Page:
"Not all current policy initiatives are clear on how better outcomes will actually be created. We need to get on with the 'doing phase' and see if these polices are really going to work."
One observant chief executive pointed out it was important for the Prime Minister not to over-hype either her or New Zealand's international importance.
"New Zealand needs to be very careful as a non-diversified, small and remote trading economy," said an energy CEO. "Overseas countries don't actually care about New Zealand.
"Our cringy insecurity plays out constantly as us wanting to 'punch above our weight' and 'lead' on particular issues.
"In a volatile world, we need to maintain friends with a lot of different countries.
"Macron entertained the 'Christchurch Call' because he needs to hold the Muslim vote in Paris."
But others said Ardern had been very impressive in raising New Zealand's profile globally, which is heart-warming for Kiwis.
Wine exporter Erica Crawford advised the Prime Minister she needs to find her "Bill English" and be supported by a stronger team. "The present team bumbles too much and seem to be scared of taking decisions. She is [maybe WAS as at 12/8] a good face for New Zealand but definitely needs a stronger, sharper team."
Crawford was referring to the sexual assault allegations which cost Labour Party president Nigel Haworth his job, and which are now the subject of two investigations.
Ardern admitted before she left for Japan and New York that Labour's woeful handling of the allegations by a young party volunteer against a staffer in her Leader's Office could damage New Zealand's international reputation. It may also have cost her some support with the business community with several survey respondents saying, unprompted, that the sexual claims within Labour had cast a pall over Ardern.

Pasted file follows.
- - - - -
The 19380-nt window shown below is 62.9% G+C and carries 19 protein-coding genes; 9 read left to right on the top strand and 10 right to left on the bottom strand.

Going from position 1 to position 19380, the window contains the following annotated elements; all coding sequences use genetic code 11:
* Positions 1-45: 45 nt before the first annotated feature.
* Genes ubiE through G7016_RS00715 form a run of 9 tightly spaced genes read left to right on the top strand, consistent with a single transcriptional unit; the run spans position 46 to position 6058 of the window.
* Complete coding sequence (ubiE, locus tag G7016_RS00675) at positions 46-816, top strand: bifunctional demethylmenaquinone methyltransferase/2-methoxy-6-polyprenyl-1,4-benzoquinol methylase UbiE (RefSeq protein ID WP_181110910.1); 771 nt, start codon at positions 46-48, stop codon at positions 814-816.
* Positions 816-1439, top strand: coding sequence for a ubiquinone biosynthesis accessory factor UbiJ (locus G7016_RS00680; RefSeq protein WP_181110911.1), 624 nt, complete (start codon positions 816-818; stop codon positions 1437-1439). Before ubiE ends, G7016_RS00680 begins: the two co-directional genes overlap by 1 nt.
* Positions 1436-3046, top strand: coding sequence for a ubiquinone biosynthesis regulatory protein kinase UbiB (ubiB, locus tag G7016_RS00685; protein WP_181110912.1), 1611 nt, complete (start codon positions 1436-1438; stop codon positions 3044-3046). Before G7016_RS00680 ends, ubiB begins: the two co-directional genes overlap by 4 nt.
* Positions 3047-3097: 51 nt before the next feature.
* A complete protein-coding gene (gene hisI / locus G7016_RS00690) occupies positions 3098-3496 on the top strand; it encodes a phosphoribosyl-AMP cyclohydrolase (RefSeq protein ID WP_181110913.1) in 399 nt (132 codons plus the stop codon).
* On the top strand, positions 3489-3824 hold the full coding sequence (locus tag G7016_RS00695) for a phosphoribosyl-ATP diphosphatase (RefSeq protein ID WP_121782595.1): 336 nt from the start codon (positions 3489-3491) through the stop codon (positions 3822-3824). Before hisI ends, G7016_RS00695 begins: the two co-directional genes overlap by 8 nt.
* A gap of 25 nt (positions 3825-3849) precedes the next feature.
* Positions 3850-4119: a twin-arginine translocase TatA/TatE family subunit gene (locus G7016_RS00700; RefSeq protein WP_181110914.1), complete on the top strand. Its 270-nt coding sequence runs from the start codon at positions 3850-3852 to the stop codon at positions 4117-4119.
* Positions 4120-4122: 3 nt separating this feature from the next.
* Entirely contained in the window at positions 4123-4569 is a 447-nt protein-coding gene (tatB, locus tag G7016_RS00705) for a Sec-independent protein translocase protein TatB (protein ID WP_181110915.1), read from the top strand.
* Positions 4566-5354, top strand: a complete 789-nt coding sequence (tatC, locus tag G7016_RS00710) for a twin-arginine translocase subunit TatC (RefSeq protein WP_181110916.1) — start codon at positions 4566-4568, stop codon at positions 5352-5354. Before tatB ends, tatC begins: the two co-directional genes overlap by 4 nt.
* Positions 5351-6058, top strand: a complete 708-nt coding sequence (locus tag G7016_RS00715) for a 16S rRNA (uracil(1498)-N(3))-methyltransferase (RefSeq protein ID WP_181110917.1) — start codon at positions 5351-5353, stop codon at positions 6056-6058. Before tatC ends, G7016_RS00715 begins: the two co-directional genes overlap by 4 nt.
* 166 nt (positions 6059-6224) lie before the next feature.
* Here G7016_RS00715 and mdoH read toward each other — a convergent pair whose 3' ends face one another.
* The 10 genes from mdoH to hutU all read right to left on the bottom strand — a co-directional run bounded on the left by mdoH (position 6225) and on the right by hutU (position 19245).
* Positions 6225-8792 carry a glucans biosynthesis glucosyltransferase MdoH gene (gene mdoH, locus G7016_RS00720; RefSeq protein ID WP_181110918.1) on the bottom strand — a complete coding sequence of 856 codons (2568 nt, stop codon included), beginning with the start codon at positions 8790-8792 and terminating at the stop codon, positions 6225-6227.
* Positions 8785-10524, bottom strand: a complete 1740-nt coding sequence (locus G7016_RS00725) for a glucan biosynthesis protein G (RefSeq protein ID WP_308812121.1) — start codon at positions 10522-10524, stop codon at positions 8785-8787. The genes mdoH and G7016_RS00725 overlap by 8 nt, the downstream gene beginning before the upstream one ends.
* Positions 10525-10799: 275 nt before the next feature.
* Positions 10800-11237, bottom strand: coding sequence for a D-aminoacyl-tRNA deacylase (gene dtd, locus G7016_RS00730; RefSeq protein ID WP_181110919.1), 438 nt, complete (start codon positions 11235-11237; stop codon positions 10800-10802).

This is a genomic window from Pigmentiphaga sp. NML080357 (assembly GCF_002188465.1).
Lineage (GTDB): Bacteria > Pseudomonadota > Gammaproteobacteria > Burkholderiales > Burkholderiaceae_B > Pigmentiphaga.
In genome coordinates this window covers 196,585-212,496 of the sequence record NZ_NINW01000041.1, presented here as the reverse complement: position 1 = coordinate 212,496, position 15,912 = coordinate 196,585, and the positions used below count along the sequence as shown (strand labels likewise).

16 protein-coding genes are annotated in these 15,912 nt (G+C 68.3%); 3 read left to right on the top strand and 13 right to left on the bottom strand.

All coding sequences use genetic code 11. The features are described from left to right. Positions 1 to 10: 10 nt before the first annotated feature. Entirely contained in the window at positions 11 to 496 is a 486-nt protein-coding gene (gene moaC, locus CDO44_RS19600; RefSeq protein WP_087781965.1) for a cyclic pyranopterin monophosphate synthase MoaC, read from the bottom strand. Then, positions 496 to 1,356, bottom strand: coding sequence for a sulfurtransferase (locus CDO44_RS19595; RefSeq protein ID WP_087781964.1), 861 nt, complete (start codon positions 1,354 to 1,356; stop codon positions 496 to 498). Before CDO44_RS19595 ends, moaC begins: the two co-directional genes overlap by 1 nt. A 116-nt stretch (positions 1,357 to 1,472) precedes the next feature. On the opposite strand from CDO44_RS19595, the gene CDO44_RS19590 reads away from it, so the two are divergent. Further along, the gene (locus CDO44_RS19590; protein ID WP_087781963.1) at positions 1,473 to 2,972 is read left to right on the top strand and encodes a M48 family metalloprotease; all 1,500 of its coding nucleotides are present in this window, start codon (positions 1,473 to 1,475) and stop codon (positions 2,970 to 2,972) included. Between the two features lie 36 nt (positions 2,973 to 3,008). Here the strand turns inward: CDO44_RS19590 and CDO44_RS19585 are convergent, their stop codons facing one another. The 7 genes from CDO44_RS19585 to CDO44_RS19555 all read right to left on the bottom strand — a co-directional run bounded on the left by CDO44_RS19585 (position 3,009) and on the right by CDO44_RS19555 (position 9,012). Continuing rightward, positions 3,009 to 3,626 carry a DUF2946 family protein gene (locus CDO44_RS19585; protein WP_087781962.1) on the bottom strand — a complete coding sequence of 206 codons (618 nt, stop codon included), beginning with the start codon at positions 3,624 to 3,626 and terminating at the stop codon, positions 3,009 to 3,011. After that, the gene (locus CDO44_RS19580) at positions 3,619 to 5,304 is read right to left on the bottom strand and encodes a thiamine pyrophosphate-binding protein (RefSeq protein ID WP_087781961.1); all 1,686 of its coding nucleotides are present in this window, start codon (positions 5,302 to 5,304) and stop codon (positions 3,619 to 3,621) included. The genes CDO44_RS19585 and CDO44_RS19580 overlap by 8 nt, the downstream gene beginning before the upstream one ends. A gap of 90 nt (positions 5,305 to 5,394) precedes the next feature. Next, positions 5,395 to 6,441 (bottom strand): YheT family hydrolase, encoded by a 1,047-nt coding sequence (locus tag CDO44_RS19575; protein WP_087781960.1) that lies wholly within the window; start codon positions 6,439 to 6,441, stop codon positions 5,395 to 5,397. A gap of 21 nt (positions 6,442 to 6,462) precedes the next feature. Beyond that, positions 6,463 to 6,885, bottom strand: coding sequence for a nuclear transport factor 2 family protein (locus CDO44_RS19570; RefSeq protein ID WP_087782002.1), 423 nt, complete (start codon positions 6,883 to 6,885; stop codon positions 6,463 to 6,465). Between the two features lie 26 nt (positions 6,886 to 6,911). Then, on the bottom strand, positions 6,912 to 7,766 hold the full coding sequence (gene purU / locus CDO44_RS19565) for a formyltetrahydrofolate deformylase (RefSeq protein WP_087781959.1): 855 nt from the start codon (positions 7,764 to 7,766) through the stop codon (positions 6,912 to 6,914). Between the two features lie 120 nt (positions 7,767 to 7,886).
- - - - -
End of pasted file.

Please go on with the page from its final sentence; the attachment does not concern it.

A finance chief praised her aspirational style but said she was challenged by execution. "What specific actionable plans are there to achieve the lofty goals espoused? The performance relative to the sexual claims within her party are very unimpressive and deeply cynical."
It was the "Ardern effect" — her election as party leader just weeks ahead of the 2017 election — which propelled Labour to the position where it could become a contender for post-election coalition talks.
But Michael Barnett from the Auckland Business Chamber said the Government was now probably at the point of needing to look like a group of leaders and not a group of one.
This view was reflected by others.
Foodstuffs CEO Chris Quin rated Ardern's "fantastic personal leadership".
"She needs to focus on the talent of team and making tough calls and focus on the enablers that really help. Doing a very good job of a complex coalition. No closer to business."
"Jacinda is widely recognised on the international stage in a way very few other PMs have been," said a director. "This gives her 'voice'. Her capacity to deliver as a PM at home is limited by the coalition and thin bench strength."
Others noted she seems to be beholden to NZ First and thus can't get anything done.
"It is clear that the Coalition Agreement has bound parties to agreed policies," said Craig Stobo, chair of the Local Government Funding Agency. "It is very difficult to get political agreement to enact new policies or react to economic and social change. The oil and gas policy decision is an example of how not to consult with the business community."
In contrast to last year's survey, there was a great deal of derogatory comment.
A telling example: "The Prime Minister is a wonderful shop window — not much in store.
But Panuku chair Adrienne Young Cooper said, "Ardern is a wonderful role model to our best hope — young women."